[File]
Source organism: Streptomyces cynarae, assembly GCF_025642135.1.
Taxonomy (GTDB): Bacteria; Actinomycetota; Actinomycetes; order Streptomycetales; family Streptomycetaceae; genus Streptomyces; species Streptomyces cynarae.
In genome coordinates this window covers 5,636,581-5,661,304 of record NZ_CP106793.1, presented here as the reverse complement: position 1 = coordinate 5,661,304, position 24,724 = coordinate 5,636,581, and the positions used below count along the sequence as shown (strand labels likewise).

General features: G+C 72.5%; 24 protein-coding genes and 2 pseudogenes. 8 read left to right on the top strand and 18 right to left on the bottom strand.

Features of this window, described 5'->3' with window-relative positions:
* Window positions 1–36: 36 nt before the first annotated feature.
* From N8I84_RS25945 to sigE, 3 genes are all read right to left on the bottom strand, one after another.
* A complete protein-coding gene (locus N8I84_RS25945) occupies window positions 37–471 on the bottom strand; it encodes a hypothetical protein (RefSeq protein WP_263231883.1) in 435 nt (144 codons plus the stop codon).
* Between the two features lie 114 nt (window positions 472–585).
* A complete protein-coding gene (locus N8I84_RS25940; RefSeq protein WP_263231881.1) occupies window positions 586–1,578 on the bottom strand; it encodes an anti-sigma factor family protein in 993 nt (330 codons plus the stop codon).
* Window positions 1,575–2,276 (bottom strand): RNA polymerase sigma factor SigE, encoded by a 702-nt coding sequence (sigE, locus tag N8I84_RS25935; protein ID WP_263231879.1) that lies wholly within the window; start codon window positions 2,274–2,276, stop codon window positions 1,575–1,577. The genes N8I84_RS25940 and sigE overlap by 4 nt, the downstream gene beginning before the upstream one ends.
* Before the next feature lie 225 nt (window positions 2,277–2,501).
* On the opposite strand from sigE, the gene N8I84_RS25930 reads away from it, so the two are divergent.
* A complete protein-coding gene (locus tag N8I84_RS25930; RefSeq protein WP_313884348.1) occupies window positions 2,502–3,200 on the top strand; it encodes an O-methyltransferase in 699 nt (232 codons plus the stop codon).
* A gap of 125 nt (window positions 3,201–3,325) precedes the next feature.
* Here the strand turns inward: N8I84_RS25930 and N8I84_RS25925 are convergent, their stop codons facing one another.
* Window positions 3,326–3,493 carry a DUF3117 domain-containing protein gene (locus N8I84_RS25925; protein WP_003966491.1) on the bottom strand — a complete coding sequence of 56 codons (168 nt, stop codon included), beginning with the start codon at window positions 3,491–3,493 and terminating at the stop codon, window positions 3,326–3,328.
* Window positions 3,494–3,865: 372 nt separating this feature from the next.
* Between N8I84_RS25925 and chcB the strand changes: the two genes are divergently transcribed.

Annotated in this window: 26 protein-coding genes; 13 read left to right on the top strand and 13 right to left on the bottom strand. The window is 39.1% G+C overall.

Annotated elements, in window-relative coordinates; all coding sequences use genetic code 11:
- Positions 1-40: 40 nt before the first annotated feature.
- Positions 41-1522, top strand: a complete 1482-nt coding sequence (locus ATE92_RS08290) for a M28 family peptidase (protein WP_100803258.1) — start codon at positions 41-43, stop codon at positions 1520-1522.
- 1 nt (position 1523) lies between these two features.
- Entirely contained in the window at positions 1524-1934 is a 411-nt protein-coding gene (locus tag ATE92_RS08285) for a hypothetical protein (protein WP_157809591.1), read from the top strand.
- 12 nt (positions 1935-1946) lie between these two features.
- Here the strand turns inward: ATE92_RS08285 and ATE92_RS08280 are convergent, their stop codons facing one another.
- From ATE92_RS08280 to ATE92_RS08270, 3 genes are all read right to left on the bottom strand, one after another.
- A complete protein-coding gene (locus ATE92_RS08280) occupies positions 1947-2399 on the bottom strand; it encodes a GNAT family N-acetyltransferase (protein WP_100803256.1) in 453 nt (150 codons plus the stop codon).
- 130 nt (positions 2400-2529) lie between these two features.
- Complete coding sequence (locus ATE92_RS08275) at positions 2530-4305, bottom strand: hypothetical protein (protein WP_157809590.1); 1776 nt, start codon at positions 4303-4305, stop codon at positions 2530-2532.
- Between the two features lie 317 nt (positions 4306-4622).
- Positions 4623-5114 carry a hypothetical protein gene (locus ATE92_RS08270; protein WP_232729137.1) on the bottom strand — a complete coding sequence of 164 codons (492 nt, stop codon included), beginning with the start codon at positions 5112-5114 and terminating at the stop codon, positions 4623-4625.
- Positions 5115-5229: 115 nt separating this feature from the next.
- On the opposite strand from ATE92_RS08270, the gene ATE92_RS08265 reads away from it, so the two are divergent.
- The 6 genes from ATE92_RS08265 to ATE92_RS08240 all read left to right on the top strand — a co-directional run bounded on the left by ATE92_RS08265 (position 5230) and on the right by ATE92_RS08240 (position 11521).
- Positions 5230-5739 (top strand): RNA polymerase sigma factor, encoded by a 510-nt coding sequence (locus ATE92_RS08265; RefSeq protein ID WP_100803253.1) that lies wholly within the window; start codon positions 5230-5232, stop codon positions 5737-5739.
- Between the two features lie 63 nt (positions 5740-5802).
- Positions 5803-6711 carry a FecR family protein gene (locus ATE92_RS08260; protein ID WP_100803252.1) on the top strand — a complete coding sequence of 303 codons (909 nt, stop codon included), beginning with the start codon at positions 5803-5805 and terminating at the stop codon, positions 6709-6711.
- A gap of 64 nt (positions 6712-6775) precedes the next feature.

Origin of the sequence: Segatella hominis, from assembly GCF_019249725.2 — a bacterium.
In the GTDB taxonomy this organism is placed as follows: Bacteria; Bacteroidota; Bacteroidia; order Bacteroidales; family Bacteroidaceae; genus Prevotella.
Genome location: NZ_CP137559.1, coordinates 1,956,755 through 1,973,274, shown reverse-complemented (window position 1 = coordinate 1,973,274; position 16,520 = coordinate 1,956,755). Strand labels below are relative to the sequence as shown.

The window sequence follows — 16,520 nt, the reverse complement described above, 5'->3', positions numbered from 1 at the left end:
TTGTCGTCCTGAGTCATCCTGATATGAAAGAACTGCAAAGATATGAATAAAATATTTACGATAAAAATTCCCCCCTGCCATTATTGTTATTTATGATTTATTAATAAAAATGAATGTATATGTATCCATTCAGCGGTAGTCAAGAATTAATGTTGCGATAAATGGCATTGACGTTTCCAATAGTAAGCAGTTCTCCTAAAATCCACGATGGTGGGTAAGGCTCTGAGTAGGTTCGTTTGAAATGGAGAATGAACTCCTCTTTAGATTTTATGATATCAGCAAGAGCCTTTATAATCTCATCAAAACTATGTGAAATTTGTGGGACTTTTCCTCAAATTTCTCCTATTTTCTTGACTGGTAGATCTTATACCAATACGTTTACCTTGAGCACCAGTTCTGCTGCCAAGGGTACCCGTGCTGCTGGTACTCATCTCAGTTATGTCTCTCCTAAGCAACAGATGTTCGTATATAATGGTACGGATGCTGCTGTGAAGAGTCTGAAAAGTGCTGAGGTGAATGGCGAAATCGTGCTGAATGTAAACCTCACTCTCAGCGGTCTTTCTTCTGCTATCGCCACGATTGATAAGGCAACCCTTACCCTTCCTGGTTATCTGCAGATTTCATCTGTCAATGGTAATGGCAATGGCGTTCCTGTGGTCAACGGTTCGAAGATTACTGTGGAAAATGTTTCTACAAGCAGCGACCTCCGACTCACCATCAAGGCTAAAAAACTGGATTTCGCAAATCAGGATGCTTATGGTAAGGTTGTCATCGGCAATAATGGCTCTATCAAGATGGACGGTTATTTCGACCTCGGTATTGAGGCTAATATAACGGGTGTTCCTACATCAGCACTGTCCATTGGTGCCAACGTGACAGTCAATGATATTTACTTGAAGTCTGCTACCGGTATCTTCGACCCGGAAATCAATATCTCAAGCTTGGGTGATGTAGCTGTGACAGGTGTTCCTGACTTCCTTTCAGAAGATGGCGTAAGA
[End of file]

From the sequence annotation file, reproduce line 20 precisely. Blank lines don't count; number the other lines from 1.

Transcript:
Annotated in this window: 26 protein-coding genes; 13 read left to right on the top strand and 13 right to left on the bottom strand. The window is 39.1% G+C overall.